Whoever in America desires to better his fellow-men must act by influencing their intellect. If he wishes to see no idle man and no poor man in the land, he must take care that there shall be no ignorant man. Ignorance is not, as in the old times they used to say, the mother of devotion; she is the mother of superstition and misery.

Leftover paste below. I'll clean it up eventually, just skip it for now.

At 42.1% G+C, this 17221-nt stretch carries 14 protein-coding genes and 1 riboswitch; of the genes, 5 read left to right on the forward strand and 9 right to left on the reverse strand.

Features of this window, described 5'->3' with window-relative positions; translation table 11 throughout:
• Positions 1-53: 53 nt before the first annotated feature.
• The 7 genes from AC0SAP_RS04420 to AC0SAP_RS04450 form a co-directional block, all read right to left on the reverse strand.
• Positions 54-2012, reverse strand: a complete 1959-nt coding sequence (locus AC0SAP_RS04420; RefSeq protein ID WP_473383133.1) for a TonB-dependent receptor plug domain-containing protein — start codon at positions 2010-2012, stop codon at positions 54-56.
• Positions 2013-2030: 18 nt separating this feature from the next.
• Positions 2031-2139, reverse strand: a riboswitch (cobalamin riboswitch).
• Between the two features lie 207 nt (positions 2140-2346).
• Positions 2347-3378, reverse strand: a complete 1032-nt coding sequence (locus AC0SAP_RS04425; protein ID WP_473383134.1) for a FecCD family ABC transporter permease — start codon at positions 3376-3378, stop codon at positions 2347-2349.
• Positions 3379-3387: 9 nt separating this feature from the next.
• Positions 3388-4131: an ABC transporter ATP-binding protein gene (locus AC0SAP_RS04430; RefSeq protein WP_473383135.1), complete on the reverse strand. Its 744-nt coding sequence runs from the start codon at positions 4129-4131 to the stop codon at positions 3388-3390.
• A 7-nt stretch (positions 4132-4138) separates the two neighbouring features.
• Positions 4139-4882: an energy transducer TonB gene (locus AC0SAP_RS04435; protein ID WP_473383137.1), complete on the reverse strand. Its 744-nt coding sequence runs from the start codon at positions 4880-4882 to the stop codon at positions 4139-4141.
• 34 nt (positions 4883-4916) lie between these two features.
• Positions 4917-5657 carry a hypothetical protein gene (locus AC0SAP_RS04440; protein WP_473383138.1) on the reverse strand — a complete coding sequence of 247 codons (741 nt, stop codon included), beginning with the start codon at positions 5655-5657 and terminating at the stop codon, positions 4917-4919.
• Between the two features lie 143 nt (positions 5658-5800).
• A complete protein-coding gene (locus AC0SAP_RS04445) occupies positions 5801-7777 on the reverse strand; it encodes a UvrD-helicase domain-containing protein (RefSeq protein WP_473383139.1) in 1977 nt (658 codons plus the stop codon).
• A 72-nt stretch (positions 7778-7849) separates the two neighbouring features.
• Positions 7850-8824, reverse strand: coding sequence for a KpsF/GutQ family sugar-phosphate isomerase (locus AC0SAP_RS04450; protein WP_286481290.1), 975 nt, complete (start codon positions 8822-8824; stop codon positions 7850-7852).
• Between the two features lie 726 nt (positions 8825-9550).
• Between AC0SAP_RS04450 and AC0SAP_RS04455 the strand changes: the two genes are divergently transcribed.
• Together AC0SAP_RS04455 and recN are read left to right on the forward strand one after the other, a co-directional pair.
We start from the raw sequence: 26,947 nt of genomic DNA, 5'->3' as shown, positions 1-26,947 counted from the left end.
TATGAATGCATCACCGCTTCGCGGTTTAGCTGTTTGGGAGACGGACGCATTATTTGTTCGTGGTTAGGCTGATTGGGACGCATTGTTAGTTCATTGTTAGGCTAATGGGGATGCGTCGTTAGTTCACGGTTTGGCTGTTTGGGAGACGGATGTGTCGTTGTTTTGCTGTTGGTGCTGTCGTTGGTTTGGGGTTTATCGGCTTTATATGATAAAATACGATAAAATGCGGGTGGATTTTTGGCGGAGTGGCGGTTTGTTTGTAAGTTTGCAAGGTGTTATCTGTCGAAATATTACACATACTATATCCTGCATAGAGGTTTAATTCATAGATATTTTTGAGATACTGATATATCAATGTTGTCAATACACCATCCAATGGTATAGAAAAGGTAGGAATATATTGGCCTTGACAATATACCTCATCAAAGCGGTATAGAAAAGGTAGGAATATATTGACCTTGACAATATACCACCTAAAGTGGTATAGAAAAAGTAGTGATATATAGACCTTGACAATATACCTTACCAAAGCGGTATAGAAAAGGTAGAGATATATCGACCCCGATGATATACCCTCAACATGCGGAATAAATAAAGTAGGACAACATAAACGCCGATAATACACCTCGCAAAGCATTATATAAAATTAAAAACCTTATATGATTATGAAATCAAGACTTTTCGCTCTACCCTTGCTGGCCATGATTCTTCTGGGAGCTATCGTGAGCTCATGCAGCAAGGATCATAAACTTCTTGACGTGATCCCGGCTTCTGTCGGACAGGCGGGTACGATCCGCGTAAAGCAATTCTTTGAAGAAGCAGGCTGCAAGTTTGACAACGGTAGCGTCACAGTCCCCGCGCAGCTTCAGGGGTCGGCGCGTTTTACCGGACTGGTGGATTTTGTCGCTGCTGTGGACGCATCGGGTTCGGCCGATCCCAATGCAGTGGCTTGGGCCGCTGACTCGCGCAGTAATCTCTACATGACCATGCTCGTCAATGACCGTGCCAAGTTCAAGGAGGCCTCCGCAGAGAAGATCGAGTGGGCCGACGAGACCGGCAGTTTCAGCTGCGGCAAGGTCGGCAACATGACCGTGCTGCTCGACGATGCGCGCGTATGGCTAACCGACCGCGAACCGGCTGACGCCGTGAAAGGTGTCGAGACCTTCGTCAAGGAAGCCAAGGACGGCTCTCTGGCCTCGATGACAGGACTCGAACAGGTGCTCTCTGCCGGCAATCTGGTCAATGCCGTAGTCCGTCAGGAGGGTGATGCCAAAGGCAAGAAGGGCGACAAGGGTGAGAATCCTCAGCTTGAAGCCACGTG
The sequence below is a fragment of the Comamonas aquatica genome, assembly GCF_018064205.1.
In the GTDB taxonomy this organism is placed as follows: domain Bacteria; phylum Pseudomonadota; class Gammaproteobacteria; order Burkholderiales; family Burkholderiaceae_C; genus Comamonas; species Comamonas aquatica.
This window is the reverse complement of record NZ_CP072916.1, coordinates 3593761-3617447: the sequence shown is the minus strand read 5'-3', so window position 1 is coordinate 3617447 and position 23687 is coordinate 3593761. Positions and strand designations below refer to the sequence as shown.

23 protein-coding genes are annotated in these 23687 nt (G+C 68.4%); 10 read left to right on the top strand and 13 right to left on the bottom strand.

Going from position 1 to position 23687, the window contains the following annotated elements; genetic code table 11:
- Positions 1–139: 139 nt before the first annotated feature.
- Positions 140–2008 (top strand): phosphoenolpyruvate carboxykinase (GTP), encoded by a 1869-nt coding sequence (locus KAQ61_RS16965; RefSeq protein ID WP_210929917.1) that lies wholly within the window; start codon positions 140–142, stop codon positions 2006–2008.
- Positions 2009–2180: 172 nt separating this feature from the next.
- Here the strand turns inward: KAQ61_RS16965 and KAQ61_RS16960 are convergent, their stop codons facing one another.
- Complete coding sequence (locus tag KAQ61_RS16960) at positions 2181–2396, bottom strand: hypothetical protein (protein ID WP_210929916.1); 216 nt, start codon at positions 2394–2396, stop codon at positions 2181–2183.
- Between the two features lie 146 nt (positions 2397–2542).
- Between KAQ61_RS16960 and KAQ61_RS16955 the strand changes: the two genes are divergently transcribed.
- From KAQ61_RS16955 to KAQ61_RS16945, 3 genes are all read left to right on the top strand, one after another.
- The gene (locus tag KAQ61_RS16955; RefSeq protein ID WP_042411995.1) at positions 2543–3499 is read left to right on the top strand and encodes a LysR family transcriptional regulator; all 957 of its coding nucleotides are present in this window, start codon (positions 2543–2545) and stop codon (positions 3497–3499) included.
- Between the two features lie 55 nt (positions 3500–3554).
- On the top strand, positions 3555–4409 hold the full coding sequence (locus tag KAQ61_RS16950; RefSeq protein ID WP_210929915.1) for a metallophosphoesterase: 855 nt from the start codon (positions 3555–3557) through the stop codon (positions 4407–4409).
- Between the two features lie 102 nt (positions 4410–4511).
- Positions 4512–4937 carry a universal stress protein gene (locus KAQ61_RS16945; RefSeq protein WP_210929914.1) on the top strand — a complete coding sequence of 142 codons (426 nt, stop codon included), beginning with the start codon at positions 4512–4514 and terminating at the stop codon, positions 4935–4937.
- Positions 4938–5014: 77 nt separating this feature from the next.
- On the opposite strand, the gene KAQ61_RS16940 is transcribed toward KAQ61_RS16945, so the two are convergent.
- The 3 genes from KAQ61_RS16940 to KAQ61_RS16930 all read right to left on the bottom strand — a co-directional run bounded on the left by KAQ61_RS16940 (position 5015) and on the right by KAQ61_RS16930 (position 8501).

If we wish to know how we may best clear from this continent the superabundant forests that encumber ithow we may best lay the iron rail and put the locomotive upon ithow we may most profitably dig the abounding metals from their veinshow we may instantaneously communicate with our most distant townshow we may cover the ocean with our shipshow we may produce a sober, industrious, healthy, moral population, we shall find our answer in providing universal instruction. That spontaneously provides occupation. The morality of a nation is the aggregate of the morality of individuals. A lazy man is necessarily a bad man; an idle is necessarily a demoralized population.